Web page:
KEVIN TRUDEAU

KEVIN TRUDEAU

defendant herein, pursuant to a common and continuing scheme and plan, knowingly and with intent to defraud, did use unauthorized access devices to obtain things of value aggregating more than $1,000 during a one-year period, in that KEVIN TRUDEAU fraudulently used the following credit cards:

KEVIN TRUDEAU

$1,000 during a one-year period, in that KEVIN TRUDEAU fraudulently used the following credit cards:

Kevin Trudeau Found In Contempt of Court Again, 10/10/2008
Kevin Trudeau Found In Contempt of Court Again

Kevin Trudeau Found In Contempt of Court Again

A federal judge has ruled that Kevin Trudeau violated the injunction against false advertising issued in 2004. The ruling (shown below) came in response to an FTC suit that accused Trudeau of misrepresenting the contents of his book, The Weight Loss Cure ‘They’ Don’t Want You to Know About. In several infomercials, Trudeau claimed that the plan outlined in the book is easy to do, can be done at home, and ultimately allows readers to eat whatever they want. However, the book actually describes a complex plan that requires severe dieting, daily injections of a prescription drug that consumers cannot easily get, and lifelong dietary restrictions. In a 2004 order settling FTC charges that he had falsely claimed that his calcium product could cure cancer and other serious diseases, Trudeau was banned from using infomercials to sell any product, service, or program except for books and and other publications. Although he remained free to publish his opinions, the order specified that he must not misrepresent what is in the publications. The judge, while noting that Trudeau is "one heck of a salesman," concluded that he had misrepresented the content of his weight-loss book.

KEVIN TRUDEAU,

Kevin Trudeau is one heck of a salesman. He is also a prolific author, self-described consumer advocate and “exposer of corporate and government corruption.”1 He is also an exfelon2 and, as discussed below, a contemnor of this court’s orders. His favorite marketing tool is the “infomercial,” a lengthy television advertisement that takes the form of a mock interview. Through this medium Mr. Trudeau has sold various products that he claimed could: cure numerous diseases, such as multiple sclerosis, cancer, substance abuse addictions, and arthritis (among many others); reverse hair loss; improve memory; and (apropos to the matter before the court) cause dramatic and permanent weight loss.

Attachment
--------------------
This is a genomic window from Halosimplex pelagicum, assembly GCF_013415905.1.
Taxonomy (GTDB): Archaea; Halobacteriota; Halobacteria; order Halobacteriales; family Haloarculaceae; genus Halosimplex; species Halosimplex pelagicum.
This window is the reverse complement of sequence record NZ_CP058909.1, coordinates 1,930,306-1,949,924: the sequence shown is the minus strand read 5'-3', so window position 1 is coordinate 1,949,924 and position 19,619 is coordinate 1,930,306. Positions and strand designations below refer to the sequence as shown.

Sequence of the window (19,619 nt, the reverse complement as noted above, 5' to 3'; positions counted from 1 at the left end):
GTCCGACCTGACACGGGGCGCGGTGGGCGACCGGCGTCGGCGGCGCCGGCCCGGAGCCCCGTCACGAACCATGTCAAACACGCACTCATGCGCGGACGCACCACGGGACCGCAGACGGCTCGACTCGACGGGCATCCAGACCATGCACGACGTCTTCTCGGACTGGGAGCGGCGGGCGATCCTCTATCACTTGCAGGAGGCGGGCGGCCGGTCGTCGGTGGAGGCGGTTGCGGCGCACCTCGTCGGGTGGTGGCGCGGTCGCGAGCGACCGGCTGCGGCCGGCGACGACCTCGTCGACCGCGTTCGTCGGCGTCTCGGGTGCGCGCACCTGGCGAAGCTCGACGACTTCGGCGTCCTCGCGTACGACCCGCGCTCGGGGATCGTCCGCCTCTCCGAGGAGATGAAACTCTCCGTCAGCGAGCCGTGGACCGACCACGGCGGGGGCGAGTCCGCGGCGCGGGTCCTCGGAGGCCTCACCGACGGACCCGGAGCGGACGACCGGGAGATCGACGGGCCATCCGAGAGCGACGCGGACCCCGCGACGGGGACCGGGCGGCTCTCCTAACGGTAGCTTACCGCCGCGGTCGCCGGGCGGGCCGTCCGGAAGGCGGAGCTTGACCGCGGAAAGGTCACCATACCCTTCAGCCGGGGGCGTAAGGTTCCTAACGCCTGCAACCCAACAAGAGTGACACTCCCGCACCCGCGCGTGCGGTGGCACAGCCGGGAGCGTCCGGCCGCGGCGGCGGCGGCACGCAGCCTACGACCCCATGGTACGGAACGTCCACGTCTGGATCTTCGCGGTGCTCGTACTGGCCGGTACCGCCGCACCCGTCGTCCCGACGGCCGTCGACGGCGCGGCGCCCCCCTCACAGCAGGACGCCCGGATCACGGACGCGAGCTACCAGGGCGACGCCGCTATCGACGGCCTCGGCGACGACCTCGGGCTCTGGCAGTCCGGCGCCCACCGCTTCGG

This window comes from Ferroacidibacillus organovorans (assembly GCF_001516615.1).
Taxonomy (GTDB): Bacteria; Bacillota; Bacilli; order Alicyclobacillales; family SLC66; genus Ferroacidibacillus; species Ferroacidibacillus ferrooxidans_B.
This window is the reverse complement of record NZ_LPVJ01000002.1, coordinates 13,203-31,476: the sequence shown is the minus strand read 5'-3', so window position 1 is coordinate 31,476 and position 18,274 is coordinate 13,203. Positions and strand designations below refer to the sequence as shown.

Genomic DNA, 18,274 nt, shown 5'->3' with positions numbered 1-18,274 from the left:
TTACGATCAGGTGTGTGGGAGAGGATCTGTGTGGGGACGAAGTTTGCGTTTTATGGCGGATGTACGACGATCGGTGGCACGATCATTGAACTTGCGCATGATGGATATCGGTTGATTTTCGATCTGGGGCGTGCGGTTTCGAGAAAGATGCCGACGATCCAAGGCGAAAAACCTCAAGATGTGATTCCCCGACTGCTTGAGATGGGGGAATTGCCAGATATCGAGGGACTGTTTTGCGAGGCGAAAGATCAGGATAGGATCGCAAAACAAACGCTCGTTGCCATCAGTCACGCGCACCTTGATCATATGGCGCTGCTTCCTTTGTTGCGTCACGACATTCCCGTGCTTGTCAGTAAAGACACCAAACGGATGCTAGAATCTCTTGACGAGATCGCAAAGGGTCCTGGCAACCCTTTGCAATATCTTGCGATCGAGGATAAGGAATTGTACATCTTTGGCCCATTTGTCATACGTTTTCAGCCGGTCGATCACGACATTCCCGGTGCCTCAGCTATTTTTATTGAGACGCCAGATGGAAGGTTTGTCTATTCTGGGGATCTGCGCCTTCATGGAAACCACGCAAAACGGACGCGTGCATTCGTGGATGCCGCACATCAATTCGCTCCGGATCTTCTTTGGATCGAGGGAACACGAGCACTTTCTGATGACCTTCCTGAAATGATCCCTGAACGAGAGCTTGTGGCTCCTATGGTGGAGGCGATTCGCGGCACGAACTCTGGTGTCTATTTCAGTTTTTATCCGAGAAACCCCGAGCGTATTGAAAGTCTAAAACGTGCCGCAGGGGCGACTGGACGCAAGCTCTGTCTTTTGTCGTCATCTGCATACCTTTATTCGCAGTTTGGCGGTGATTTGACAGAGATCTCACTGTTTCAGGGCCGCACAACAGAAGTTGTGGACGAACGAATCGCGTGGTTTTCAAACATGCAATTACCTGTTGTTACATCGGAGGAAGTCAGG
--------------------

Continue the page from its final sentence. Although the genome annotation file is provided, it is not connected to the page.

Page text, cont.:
Kevin Trudeau Banned from Infomercials for Three Years, 10/10/2008
Kevin Trudeau Banned from Infomercials for Three Years

Kevin Trudeau Banned from Infomercials for Three Years

A federal judge has banned Kevin Trudeau from infomercials in which he has an interest for three years and ordered him to pay more than $5 million in profits from his book, "The Weight Loss Cure 'They' Don't Want You to Know About." The ruling confirms an earlier contempt finding against Trudeau – the second time he has been found in contempt of court in the past four years.

Federal Trade Commission, Plaintiff v. Kevin Trudeau, Shop America (USA) LLC, Shop America Marketing Group, LLC, Trustar Global Media, Limited, Robert Barefoot, Deonna Enterprises, Inc., and Karbo Enterprises, Inc., Defendants, and K.T. Corporation, Limited, and Trucom, LLC, Relief Defendants., United States District Court, Northern District of Illinois, Eastern Division, and, Federal Trade Commission, Plaintiff v. Kevin Trudeau, Defendant., United States District Court, Northern District of Illinois, Eastern Division Civil Action Nos. 03 C3904 and 98-C-0168 File No. 032 3064